According to the biblical qualifications required of deacons and deaconesses, they are multi-talented people that are responsible for multifaceted duties. The Seventh-day Adventist Church Manual lists the following duties for deacons and deaconesses: (1) assistance at services and meetings, (2) visitation of members, (3) preparation for baptismal services, (4) assistance at the Communion service, (5) care of the sick and aiding the poor and unfortunate, and (6) care and maintenance of church property.

The instruction given that pertains to the duty of assistance at services and meetings is, “Deacons are usually responsible for welcoming members and visitors as they enter the church and for assisting them, where necessary, to find seats. They cooperate with the pastor and elders for smooth functioning of all meetings. . . . In many churches, deaconesses assist in greeting guests and members at meetings. . . .”1 By assigning the duties of greeter and usher to the deacons and deaconesses is particularly consistent with one of the deaconesses’ roles during the early centuries of the Christian church. According to the Apostolic Constitution in Church Discipline, Doctrine, and Worship, “During the first five Christian centuries, some of the help rendered by the deaconesses was to assist the presbyter in the baptism of women: greet the women parishioners, direct them to their seats, and maintain order among them.”2

The Church Resources Consortium of the North American Division lists the following duties of ushers:

1.Greet worshippers, making every attempt to help them feel welcome and at ease.

2.Escort members and guests to their seats.

3.Distribute materials related to the service/meetingsuch as bulletins, hymnals, handouts, etc.

4.Receive certain offerings, delivering them properly to the treasury department of the church.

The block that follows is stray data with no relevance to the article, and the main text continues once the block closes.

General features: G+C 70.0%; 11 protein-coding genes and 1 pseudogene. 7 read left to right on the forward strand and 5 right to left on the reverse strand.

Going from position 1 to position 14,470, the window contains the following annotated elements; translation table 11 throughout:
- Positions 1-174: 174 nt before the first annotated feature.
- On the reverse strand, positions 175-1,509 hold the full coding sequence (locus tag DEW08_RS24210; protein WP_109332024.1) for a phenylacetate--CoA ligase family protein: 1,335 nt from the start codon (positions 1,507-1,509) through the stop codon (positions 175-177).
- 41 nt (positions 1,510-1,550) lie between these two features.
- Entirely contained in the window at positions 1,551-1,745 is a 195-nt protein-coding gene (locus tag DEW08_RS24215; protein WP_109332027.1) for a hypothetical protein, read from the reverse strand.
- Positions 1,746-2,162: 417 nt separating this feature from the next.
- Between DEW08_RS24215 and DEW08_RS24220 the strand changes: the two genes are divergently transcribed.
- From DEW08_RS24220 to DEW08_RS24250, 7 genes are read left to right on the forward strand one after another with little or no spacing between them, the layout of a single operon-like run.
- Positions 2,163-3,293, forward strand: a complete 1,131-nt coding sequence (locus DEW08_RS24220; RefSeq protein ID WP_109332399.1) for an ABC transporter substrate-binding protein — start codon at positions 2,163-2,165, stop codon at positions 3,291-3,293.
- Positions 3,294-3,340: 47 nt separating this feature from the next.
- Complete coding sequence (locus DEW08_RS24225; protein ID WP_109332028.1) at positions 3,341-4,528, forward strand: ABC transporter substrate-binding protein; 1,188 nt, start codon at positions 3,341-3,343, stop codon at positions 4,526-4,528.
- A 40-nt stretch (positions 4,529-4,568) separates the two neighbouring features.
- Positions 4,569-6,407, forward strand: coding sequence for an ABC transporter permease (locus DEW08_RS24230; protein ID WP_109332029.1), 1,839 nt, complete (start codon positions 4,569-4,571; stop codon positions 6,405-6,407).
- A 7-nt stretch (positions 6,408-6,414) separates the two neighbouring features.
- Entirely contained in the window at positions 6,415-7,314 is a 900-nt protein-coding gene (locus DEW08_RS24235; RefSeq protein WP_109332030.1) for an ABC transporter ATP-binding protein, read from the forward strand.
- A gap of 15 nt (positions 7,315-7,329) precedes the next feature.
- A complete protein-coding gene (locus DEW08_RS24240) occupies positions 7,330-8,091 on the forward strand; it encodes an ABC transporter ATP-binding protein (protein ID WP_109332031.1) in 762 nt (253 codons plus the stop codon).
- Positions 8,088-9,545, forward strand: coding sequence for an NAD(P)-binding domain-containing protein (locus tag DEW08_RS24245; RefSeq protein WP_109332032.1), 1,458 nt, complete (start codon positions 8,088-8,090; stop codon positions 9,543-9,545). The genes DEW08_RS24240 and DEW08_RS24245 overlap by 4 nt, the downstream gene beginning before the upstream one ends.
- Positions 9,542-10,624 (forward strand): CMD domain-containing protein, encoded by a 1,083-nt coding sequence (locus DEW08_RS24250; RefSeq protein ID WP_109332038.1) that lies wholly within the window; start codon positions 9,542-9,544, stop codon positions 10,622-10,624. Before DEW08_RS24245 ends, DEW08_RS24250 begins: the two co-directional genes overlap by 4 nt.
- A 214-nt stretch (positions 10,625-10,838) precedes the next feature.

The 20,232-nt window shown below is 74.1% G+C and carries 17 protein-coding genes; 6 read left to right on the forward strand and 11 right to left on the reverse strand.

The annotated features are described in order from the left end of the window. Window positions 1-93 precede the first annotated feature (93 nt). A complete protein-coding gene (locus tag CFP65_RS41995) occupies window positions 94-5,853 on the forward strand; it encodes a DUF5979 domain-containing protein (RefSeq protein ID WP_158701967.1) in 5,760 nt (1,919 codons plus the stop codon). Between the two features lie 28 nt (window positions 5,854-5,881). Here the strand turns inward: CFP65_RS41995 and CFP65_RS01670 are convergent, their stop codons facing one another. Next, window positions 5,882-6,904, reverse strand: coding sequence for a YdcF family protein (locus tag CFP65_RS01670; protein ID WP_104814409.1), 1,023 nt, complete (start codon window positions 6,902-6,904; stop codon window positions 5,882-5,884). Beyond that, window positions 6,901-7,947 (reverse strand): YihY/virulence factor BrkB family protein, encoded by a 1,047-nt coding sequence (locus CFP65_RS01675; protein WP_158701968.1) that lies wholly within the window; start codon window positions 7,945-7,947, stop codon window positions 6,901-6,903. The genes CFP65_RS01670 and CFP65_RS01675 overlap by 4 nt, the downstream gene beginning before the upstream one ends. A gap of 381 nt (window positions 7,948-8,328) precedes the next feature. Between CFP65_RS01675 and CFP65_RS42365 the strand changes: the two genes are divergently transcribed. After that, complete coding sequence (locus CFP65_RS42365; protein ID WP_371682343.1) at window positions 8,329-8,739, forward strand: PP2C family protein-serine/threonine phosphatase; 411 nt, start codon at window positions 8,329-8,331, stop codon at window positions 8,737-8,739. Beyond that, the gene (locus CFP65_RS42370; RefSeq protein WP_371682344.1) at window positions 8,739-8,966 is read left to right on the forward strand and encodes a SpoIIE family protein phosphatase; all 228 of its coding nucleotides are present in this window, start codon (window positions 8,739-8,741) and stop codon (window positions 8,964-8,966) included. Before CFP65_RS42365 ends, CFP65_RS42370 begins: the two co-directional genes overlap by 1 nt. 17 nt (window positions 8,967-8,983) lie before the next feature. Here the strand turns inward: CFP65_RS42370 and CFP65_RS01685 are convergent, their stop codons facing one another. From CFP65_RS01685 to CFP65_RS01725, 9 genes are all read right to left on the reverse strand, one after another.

5.Maintain an alertness for any emergency that may arise, relieving the need or contacting the person(s) needed to provide the proper assistance.

6.Direct individuals out of the service/meeting in an orderly fashion (in most instances row by row), leaving the auditorium or room ready for the next service or meeting.

Newcomers’ first experience with the church is through its welcoming system. Therefore, greeting the worshippers and helping them feel welcome and at ease should begin in the church’s parking lot. Deacons, serving as parking lot attendants, are to insure that there is adequate parking for visitors; assist those with disabilities, the elderly, single parents with children, etc. Door greeters should engage the worshippers in friendly conversation while directing them to the greeters at the welcoming station. The usher at the sanctuary door welcomes and opens the door for them, and the ushers inside the sanctuary escort them to their seat.3

In addition to these services, the deacons and deaconesses serving as ushers should view the members and visitors who sit in the pews that they monitor as their parish. They should get to know those individuals, call them during the week to pray with them, call them when they are absent from church, send them cards on special occasions, and offer assistance to those needing help caring for their children. Seek God’s guidance in developing this into small group ministries where Bible studies and fellowship can be conducted from house to house. This could also develop into outreach ministries in the various neighborhoods of the church members and visitors, in preparation for a public evangelistic meeting.

Although in some churches persons other than deacons and deaconesses serve as greeters and ushers, “it is readily apparent,” says Robert E. Naylor, “that no one could serve more efficiently as an usher [or greeter] than a deacon [or deaconess].”4


1 Seventh-day Adventist Church Manual, 2010, 71-73.

2 Maurice Riley, The Deaconess: Walking in the Newness of Life, 2nd ed. (Newark, NJ: Christian Associates Publications, 1993), 1.

3 Steven Norman, Quinton Fletcher, and Shakebra Johnson, Parking Lot to Pew Ministry, SCC Ushers and Greeters Ministry Department.

4 Robert E. Naylor, The Baptist Deacon (Nashville: Broadman & Holman, 1955), 84.


Vincent E. White, Sr., D.Min., is a retired pastor and author of The Twenty-First Century Deacon and Deaconess: Reflecting the Biblical Model; The Twenty-First Century Deacon and Deaconess: Reflecting the Biblical Model Workbook; and Problem Solvers and Soul Winners: A Handbook for Deacons and Deaconesses.